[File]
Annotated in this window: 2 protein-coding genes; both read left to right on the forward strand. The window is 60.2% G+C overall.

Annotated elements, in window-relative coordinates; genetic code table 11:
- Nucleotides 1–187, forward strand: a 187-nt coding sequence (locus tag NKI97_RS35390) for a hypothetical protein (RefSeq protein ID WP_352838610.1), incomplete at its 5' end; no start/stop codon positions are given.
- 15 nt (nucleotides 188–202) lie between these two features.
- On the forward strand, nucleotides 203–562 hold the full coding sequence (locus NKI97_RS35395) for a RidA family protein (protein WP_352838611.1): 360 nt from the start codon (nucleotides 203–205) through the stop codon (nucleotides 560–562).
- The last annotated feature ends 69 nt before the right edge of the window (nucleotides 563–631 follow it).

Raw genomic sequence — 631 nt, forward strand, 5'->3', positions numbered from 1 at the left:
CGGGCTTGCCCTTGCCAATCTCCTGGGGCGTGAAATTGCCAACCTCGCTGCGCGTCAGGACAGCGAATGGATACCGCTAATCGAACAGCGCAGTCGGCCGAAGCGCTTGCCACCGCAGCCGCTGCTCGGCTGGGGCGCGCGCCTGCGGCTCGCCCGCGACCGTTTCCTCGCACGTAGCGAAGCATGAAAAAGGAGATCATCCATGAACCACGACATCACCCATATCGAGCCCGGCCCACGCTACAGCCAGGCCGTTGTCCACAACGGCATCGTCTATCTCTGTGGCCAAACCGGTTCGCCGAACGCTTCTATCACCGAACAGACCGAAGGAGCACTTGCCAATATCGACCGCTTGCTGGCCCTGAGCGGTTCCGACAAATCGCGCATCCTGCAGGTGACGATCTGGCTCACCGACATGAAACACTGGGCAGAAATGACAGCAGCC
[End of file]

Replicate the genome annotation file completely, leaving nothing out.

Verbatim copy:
Annotated in this window: 2 protein-coding genes; both read left to right on the forward strand. The window is 60.2% G+C overall.

Annotated elements, in window-relative coordinates; genetic code table 11:
- Nucleotides 1–187, forward strand: a 187-nt coding sequence (locus tag NKI97_RS35390) for a hypothetical protein (RefSeq protein ID WP_352838610.1), incomplete at its 5' end; no start/stop codon positions are given.
- 15 nt (nucleotides 188–202) lie between these two features.
- On the forward strand, nucleotides 203–562 hold the full coding sequence (locus NKI97_RS35395) for a RidA family protein (protein WP_352838611.1): 360 nt from the start codon (nucleotides 203–205) through the stop codon (nucleotides 560–562).
- The last annotated feature ends 69 nt before the right edge of the window (nucleotides 563–631 follow it).

Raw genomic sequence — 631 nt, forward strand, 5'->3', positions numbered from 1 at the left:
CGGGCTTGCCCTTGCCAATCTCCTGGGGCGTGAAATTGCCAACCTCGCTGCGCGTCAGGACAGCGAATGGATACCGCTAATCGAACAGCGCAGTCGGCCGAAGCGCTTGCCACCGCAGCCGCTGCTCGGCTGGGGCGCGCGCCTGCGGCTCGCCCGCGACCGTTTCCTCGCACGTAGCGAAGCATGAAAAAGGAGATCATCCATGAACCACGACATCACCCATATCGAGCCCGGCCCACGCTACAGCCAGGCCGTTGTCCACAACGGCATCGTCTATCTCTGTGGCCAAACCGGTTCGCCGAACGCTTCTATCACCGAACAGACCGAAGGAGCACTTGCCAATATCGACCGCTTGCTGGCCCTGAGCGGTTCCGACAAATCGCGCATCCTGCAGGTGACGATCTGGCTCACCGACATGAAACACTGGGCAGAAATGACAGCAGCC